Climate love
Image of University of Cambridge

University of Cambridge

Climate love

Solar-powered device produces clean water and clean fuel at the same time

Researchers at the University of Cambridge have developed a floating, solar-powered device that can turn contaminated water or seawater into clean hydrogen fuel and purified water. The device works with any open water source and does not require any outside power, making it ideal for use in resource-limited or off-grid environments.
The device is inspired by photosynthesis, the process by which plants convert sunlight into food. However, unlike earlier versions of the "artificial leaf," which could only produce green hydrogen fuel from clean water sources, this new device can operate from polluted or seawater sources and can produce clean drinking water at the same time.
The device works by using a photocatalyst to break water molecules down into hydrogen and oxygen. The photocatalyst is deposited on a nanostructured carbon mesh that is a good absorber of both light and heat. The carbon mesh also helps the photocatalyst float and keeps it away from the water below, so that contaminants do not interfere with its functionality.
The device also uses a white, UV-absorbing layer to capture more of the Sun's energy. This layer allows the device to make use of the entire solar spectrum, rather than just a small portion of it.
The researchers tested the device on a variety of water sources, including polluted water, seawater, and even the River Cam in central Cambridge. The device was able to produce clean water from all of these sources.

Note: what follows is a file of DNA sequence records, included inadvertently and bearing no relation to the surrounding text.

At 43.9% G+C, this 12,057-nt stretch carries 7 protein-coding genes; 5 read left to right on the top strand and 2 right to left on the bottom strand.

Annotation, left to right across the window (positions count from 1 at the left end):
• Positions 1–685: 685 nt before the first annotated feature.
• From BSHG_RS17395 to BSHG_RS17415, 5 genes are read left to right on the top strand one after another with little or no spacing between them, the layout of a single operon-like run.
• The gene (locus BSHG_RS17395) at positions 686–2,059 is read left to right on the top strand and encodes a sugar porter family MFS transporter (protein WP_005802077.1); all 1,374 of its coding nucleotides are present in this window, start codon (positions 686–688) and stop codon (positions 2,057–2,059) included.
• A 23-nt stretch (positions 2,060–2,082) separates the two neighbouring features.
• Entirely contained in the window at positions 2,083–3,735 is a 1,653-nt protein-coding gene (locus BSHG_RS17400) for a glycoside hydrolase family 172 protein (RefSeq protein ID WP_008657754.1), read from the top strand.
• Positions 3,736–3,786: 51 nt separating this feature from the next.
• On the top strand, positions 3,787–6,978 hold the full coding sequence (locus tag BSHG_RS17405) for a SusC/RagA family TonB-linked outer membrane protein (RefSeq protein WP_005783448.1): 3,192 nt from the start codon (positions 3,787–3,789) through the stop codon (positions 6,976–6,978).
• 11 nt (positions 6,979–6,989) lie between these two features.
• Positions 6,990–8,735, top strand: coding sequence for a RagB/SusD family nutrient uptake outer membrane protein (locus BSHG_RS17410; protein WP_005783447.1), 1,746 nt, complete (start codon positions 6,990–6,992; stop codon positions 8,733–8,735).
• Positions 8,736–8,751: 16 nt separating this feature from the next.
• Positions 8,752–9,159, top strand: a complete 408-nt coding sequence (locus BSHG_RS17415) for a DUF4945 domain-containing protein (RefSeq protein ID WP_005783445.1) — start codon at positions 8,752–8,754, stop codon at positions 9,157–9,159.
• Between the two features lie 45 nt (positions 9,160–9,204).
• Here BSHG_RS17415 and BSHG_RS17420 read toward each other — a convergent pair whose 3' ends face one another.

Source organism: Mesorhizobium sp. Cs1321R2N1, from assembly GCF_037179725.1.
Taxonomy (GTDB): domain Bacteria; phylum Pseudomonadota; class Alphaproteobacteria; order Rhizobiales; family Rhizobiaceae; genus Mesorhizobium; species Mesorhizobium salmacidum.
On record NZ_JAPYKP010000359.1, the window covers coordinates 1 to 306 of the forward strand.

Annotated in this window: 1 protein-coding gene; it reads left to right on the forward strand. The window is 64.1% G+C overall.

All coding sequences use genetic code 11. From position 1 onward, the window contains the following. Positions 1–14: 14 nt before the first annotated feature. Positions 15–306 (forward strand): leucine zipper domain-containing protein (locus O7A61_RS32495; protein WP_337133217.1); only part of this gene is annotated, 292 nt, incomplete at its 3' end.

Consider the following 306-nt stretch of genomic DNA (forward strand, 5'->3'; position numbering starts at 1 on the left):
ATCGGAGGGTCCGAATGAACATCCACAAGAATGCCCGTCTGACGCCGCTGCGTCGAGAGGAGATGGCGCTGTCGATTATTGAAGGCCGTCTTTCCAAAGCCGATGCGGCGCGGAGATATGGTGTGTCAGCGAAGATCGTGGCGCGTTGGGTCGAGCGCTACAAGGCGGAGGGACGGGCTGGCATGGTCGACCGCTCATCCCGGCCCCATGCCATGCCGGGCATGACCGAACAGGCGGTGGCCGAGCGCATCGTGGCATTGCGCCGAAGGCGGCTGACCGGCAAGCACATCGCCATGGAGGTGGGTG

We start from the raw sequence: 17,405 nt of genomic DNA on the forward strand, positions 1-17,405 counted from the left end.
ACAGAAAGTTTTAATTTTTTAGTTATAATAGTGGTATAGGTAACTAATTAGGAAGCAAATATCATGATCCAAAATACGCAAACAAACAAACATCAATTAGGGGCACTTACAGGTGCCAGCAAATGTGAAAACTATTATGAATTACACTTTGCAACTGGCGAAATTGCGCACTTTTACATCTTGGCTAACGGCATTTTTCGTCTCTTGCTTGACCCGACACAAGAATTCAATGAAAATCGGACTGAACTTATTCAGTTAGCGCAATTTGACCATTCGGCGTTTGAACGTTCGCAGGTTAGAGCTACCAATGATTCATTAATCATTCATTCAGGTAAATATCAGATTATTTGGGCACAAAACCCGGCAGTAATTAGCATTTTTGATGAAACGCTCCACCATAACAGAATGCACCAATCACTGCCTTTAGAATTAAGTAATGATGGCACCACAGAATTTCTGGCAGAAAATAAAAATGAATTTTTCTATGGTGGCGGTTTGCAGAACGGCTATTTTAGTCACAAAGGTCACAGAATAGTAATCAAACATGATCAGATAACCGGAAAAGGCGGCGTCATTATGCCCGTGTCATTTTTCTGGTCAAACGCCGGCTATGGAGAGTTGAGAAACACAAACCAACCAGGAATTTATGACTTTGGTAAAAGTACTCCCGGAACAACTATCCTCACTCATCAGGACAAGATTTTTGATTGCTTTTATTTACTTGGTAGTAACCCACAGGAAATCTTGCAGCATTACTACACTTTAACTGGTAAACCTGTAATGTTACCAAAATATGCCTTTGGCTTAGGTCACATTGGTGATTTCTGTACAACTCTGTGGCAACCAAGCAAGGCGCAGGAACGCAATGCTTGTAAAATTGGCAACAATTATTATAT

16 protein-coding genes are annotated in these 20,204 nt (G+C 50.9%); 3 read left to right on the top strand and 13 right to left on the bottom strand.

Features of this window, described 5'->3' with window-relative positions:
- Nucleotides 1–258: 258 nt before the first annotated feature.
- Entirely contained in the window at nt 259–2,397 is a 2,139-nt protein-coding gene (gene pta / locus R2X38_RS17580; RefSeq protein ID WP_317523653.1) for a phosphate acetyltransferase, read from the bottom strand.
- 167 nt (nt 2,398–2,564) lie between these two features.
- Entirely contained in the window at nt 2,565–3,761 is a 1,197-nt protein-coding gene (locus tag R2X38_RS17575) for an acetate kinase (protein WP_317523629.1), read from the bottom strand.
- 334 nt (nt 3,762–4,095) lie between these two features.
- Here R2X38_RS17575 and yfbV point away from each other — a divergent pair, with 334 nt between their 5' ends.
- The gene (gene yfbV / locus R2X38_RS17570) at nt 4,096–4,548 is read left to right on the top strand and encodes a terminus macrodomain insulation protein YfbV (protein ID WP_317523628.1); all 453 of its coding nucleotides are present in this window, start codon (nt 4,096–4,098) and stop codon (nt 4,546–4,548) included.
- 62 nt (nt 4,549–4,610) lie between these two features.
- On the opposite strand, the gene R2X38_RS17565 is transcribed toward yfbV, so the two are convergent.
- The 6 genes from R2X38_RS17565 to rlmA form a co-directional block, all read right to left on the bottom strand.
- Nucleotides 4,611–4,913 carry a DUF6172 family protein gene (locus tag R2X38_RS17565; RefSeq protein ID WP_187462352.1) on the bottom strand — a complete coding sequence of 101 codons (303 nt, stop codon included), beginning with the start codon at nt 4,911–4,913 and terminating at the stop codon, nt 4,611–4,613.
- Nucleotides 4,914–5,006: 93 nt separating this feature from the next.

The device has the potential to address the energy and water crises facing many parts of the world. For example, cooking with green hydrogen instead of "dirty" fuels could help reduce indoor air pollution, which is responsible for more than three million deaths annually. And the device could also provide safe drinking water to the 1.8 billion people worldwide who still lack it.
The research was supported by the European Commission's Horizon 2020 programme, The European Research Council, the Cambridge Trust, the Petronas Education Sponsorship Programme, and the Winton Programme for the Physics of Sustainability.




Do you agree?

24 more agrees trigger contact with the recipient

  • CHRIS NGATIA

    27 w

    Such great initiatives need support

    1
    • Fabio Grohovaz

      28 w

      Interesting solution… already available on the market ?

      2
      • Esther Wanjiku

        28 w

        this is an amazing solution

        4
      • Sarah Chabane

        28 w

        Pretty interesting solution!

        3
        • Saustine Lusanzu

          28 w

          We must support such initiatives

          2
          • mercy nduta

            29 w

            We must support great innovations for the steady efforts to mitigate climate change.

            4
            • Saustine Lusanzu

              28 w

              @mercy_nduta_984 More financial aid are needed

              2
            • Princess

              29 w